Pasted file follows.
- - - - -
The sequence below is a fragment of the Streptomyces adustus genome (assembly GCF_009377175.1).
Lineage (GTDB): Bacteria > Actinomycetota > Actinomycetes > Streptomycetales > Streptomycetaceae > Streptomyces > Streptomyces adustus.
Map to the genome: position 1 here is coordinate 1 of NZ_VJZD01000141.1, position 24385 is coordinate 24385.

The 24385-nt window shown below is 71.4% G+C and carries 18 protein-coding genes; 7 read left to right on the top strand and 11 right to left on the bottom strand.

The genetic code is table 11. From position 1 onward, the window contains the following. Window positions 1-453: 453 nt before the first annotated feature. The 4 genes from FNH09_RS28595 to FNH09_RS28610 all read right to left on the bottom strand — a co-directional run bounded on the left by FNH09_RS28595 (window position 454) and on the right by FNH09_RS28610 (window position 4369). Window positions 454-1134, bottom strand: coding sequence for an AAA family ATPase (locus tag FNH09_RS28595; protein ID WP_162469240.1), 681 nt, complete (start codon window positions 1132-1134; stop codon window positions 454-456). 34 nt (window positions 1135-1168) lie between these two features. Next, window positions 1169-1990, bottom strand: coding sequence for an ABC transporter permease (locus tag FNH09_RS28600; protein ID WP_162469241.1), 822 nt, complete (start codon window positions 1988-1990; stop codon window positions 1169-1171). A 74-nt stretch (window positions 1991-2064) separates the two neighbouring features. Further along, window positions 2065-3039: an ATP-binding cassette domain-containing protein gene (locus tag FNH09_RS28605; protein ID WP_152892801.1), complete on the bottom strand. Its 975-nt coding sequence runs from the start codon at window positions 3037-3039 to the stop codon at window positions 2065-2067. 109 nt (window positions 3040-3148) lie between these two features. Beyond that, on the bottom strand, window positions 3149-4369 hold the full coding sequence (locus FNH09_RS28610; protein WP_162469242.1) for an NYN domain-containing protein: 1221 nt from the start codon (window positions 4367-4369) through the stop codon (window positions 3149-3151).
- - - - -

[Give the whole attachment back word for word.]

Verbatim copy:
The sequence below is a fragment of the Streptomyces adustus genome (assembly GCF_009377175.1).
Lineage (GTDB): Bacteria > Actinomycetota > Actinomycetes > Streptomycetales > Streptomycetaceae > Streptomyces > Streptomyces adustus.
Map to the genome: position 1 here is coordinate 1 of NZ_VJZD01000141.1, position 24385 is coordinate 24385.

The 24385-nt window shown below is 71.4% G+C and carries 18 protein-coding genes; 7 read left to right on the top strand and 11 right to left on the bottom strand.

The genetic code is table 11. From position 1 onward, the window contains the following. Window positions 1-453: 453 nt before the first annotated feature. The 4 genes from FNH09_RS28595 to FNH09_RS28610 all read right to left on the bottom strand — a co-directional run bounded on the left by FNH09_RS28595 (window position 454) and on the right by FNH09_RS28610 (window position 4369). Window positions 454-1134, bottom strand: coding sequence for an AAA family ATPase (locus tag FNH09_RS28595; protein ID WP_162469240.1), 681 nt, complete (start codon window positions 1132-1134; stop codon window positions 454-456). 34 nt (window positions 1135-1168) lie between these two features. Next, window positions 1169-1990, bottom strand: coding sequence for an ABC transporter permease (locus tag FNH09_RS28600; protein ID WP_162469241.1), 822 nt, complete (start codon window positions 1988-1990; stop codon window positions 1169-1171). A 74-nt stretch (window positions 1991-2064) separates the two neighbouring features. Further along, window positions 2065-3039: an ATP-binding cassette domain-containing protein gene (locus tag FNH09_RS28605; protein ID WP_152892801.1), complete on the bottom strand. Its 975-nt coding sequence runs from the start codon at window positions 3037-3039 to the stop codon at window positions 2065-2067. 109 nt (window positions 3040-3148) lie between these two features. Beyond that, on the bottom strand, window positions 3149-4369 hold the full coding sequence (locus FNH09_RS28610; protein WP_162469242.1) for an NYN domain-containing protein: 1221 nt from the start codon (window positions 4367-4369) through the stop codon (window positions 3149-3151).